However, in spite of the stellar early performance, few serious investors approached the Bansals to back their project. “We knew it would have been hard to attract [venture capitalists],” says Binny. “We were just two years out of college with a short working experience. We had to build a customer base to prove that we had something real to offer to potential investors.”
By mid-2009, investors started coming after them and they soon received their first $1m from a VC fund. This was shortly followed by another $10m investment from another US fund.
“From then onwards, the operation skyrocketed,” says Sachin. “We opened multiple offices, hired new engineers and boosted our catalogue.”
This new class of entrepreneurs has emerged over the past decade on the back of India’s unbridled economic ascent, as old barriers and constraining traditions have been overcome by a more risk-prone and self-confident generation. They have a distinct profile: they have a middle-class background; their parents were wage earners; they went to India’s top universities; some also have an MBA or PhD from the US; and they worked for a big company for a few years, before going on to set up their own venture.
Like the Bansals, Samir Patil, a former partner at McKinsey, and Susmita Mohanty, who worked at Nasa and Boeing, are two entrepreneurs who fit this profile. Inspired by Walt Disney and Sesame Workshop, the non-profit organisation behind Sesame Street, Mr Patil launched India’s first child-focused media group in 2007 after he returned from New York, where he lived for several years. Meanwhile, Ms Mohanty returned to India in 2008 to launch Earth2Orbit, the country’s first private sector space company, which consults the government’s space agency and private sector groups to develop space-related business opportunities.
The rise of these new entrepreneurs became possible only after 1991, when on the brink of default India was forced to open its economy, says Ajit Rangnekar, dean of the Indian School of Business. “If you look back pre-1990s ... there were so many hurdles, you needed loads of licences, you had to be close to the government, capital was not easily available ... There were very few non family-run businesses,” says Mr Rangnekar.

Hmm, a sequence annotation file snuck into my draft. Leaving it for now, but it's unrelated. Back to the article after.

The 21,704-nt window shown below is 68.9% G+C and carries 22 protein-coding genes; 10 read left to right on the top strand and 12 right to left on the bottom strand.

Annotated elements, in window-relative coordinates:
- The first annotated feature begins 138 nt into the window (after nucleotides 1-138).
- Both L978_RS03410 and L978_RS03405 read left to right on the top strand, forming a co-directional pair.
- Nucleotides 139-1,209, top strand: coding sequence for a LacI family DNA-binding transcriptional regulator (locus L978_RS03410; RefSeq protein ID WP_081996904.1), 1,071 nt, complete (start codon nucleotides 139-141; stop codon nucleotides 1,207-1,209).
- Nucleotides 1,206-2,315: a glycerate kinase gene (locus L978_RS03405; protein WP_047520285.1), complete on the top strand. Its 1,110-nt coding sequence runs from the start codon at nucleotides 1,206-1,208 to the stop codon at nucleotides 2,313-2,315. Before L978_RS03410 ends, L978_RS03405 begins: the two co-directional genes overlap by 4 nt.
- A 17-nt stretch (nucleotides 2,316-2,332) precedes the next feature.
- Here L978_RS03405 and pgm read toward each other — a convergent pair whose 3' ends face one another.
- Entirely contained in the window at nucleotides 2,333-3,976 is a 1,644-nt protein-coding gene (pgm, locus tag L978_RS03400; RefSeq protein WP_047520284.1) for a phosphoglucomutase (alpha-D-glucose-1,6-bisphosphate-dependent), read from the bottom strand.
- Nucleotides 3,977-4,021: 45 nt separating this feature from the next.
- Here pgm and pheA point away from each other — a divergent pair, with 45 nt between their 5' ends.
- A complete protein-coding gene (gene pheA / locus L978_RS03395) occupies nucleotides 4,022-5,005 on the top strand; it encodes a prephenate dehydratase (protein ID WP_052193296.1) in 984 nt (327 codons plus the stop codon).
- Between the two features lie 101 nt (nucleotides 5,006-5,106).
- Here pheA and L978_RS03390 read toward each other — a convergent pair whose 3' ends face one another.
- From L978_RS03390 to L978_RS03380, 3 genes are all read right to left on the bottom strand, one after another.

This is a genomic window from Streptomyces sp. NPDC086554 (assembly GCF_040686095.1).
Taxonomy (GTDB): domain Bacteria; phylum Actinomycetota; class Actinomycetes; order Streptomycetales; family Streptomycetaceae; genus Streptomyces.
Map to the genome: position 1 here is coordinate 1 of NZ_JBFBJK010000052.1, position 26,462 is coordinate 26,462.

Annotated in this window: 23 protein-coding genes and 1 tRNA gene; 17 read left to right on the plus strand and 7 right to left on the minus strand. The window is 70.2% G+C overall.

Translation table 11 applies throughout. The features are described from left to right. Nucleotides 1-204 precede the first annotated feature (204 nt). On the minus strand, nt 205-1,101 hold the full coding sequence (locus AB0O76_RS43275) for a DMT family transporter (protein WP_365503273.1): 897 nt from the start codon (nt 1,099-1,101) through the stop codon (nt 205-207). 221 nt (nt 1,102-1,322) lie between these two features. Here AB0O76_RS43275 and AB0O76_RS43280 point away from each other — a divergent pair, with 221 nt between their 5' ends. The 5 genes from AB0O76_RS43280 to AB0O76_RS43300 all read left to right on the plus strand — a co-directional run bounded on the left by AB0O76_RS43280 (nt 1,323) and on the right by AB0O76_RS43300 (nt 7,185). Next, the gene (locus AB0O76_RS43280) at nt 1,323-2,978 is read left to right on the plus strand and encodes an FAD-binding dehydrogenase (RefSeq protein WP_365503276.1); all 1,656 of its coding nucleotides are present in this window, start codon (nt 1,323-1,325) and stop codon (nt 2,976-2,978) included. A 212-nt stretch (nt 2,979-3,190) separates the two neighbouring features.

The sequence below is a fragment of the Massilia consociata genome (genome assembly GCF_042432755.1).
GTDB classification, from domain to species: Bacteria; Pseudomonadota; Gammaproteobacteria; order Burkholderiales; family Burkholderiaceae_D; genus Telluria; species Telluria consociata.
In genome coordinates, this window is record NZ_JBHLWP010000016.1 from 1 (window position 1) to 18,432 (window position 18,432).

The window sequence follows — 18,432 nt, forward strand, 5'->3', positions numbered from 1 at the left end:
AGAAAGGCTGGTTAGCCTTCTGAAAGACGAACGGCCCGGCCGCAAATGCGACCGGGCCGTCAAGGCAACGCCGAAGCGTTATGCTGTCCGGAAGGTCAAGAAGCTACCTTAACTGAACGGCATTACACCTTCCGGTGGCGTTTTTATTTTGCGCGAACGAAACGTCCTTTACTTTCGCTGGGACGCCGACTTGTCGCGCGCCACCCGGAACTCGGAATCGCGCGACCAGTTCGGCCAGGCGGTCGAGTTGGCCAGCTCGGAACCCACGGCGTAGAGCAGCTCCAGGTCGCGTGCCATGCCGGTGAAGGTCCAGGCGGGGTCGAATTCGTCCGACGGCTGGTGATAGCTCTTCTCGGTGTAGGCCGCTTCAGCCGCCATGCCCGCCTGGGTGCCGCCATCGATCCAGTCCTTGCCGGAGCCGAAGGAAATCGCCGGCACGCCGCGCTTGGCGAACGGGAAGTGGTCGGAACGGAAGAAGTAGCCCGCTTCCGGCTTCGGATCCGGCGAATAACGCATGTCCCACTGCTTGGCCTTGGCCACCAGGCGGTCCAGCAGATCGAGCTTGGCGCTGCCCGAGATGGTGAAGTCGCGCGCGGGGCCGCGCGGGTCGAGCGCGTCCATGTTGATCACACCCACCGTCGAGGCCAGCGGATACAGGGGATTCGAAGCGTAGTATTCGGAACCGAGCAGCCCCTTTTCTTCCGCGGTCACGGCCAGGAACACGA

The success of India’s IT outsourcing sector also played a big role in instilling a new entrepreneurial culture, says Padmaja Ruparel, president of Indian Angel Network, a community of early-stage seed investors. “Companies such as Infosys [India’s second-largest company], which was set up in the late 1980s by a group of middle-class IT whiz-kids, proved that it was possible for anyone to turn a dream into reality.”
Parminder Gill, a 42-year-old entrepreneur and co-founder of EduSports, which provides physical education programmes to nearly 200 private schools in India, says that the entrepreneurial ecosystem has hugely improved since he set up his first business more than 15 years ago. “The government isn’t in your way all the time, there are more sectors we can invest in, people have money to buy our services thanks to the economic growth we have experienced ... it is a whole different story.”
However, seed funding continues to remain a pressing problem, according to Vinarma Shastri, a partner at the consultancy Grant Thornton. He says that most funds prefer investing in companies with at least a year or two in the business, which means that many start-ups depend on personal or family savings to get things going.
The rise of India’s new generation of entrepreneurs is still under way but what most observers seem to agree on is that the country’s next generation of billionaires will be the likes of Sachin and Binny.